1. Any reminder brought back feelings about it
2. I had trouble staying asleep
3. Other things kept making me think about it
4. I felt irritable and angry
5. I avoided letting myself get upset when I thought about it or was reminded of it
6. I thought about it when I didn't mean to
7. I felt as if it hadn't happened or wasn't real
8. I stayed away from reminders of it
9. Pictures about it popped into my head
10. I was jumpy and easily startled
11. I tried not to think about it
12. I was aware that I still had a lot of feelings about it, but I didn't deal with them
13. My feelings about it were kind of numb
14. I found myself acting or feeling like I was back in time
15. I had trouble falling asleep
16. I had waves of strong feelings about it
17. I tried to remove it from my memory
18. I had trouble concentrating
19. Reminders of it caused me to have physical reactions, such as sweating, trouble breathing, nausea, or a pounding heart
20. I had dreams about it
21. I felt watchful and on-guard
22. I tried not to talk about it

Part V: Alcohol Use Disorders Identification Test-Concise (AUDIT-C)

The Alcohol Use Disorders Identification Test-Concise (AUDIT-C) is a brief alcohol screening instrument. Please give a response for each question.

(Select only one for each question)

1. How often do you have a drink containing alcohol?
2. How many standard drinks containing alcohol do you have on a typical day?
3. How often do you have six or more drinks on one occasion?

Evaluation Results

Part I: Perceived Stress Scale Results

Score Legend

0-13 = Low Stress
14-26 = Moderate Stress
27-40 High Perceived Stress

Part II: Patient Health Questionnaire (PHQ-9)

Score Legend

1-4 = Minimal Depression
5-9 = Mild Depression
10-14 = Moderate Depression
15-19 Moderately Severe Depression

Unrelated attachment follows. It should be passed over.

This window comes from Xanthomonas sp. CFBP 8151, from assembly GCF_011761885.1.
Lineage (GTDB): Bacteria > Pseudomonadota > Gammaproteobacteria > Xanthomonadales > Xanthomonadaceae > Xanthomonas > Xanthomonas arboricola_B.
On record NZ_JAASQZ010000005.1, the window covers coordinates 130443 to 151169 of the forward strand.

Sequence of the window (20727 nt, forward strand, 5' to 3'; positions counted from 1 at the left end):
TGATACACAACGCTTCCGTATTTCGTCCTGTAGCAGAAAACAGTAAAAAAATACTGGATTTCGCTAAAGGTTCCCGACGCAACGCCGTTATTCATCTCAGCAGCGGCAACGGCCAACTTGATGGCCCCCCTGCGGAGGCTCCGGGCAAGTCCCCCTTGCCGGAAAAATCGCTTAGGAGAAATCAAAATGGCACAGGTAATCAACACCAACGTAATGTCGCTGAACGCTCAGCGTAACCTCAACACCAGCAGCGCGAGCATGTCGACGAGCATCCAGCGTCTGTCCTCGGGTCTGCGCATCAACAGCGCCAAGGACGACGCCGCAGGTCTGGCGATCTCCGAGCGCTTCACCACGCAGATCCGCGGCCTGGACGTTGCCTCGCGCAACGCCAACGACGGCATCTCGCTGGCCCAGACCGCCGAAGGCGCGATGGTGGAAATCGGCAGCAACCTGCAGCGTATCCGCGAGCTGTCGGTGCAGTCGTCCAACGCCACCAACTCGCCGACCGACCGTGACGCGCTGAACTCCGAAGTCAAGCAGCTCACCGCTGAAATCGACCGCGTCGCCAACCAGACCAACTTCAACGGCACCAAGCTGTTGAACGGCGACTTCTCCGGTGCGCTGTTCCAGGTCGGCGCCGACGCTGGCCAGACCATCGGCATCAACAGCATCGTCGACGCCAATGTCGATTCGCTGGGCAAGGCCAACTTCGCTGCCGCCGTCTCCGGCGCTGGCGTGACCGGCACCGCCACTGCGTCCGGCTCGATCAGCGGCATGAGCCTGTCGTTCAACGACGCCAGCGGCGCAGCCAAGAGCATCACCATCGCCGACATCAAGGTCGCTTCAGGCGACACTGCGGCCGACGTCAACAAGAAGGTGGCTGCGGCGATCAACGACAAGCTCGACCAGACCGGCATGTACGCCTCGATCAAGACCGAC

20-27 Severe Depression

Part III: Generalize Anxiety Disorder Screener (GAD-7)

Score Legend

GAD-7 Score = 0-7
No Diagnosis
GAD-7 Score = 8+
Probably Anxiety Disorder

Part IV: Impact of Events Scale-Revised (IES-R)

Score Legend

24 or more = PTSD is a clinical concern. Those with scores this high who do not have full PTSD will have partial PTSD or at least some of the symptoms.
33 and above = This represents the best cutoff for a probably diagnosis of PTSD.
37 or more = This is high enough to suppress your immune system's functioning (even 10 years after an impact event).

Part V: AUDIT-C

Score Legend

The AUDIT-C is scored on a scale of 0-12 (scores of 0 reflect no alcohol use). In men, a score of 4 or more is considered positive; in women, a score of 3 or more is considered positive. Generally, the higher the AUDIT-C score, the more likely it is that the patient's drinking is affecting his/her health and safety.

Submit Your Information

Want to discuss your results with a member of the Operation Courage team? Fill out your basic information below to submit your results to our team. We will be in touch to review with you!

Check Icon
Thank you for your submission, we will be in touch with you with the appropriate recommendations based on your scores!
We appreciate your interest and we look forward to working with you!
Back to Home
Oops! Something went wrong while submitting the form. Please try again.

We're always looking to add to our team!

Check out our careers page for listings and job descriptions of our open positions.

Request an Appointment

Request An Appointment

Thank you! Your submission has been received. Our administrative staff will be in touch to complete your appointment request.
Oops! Something went wrong while submitting the form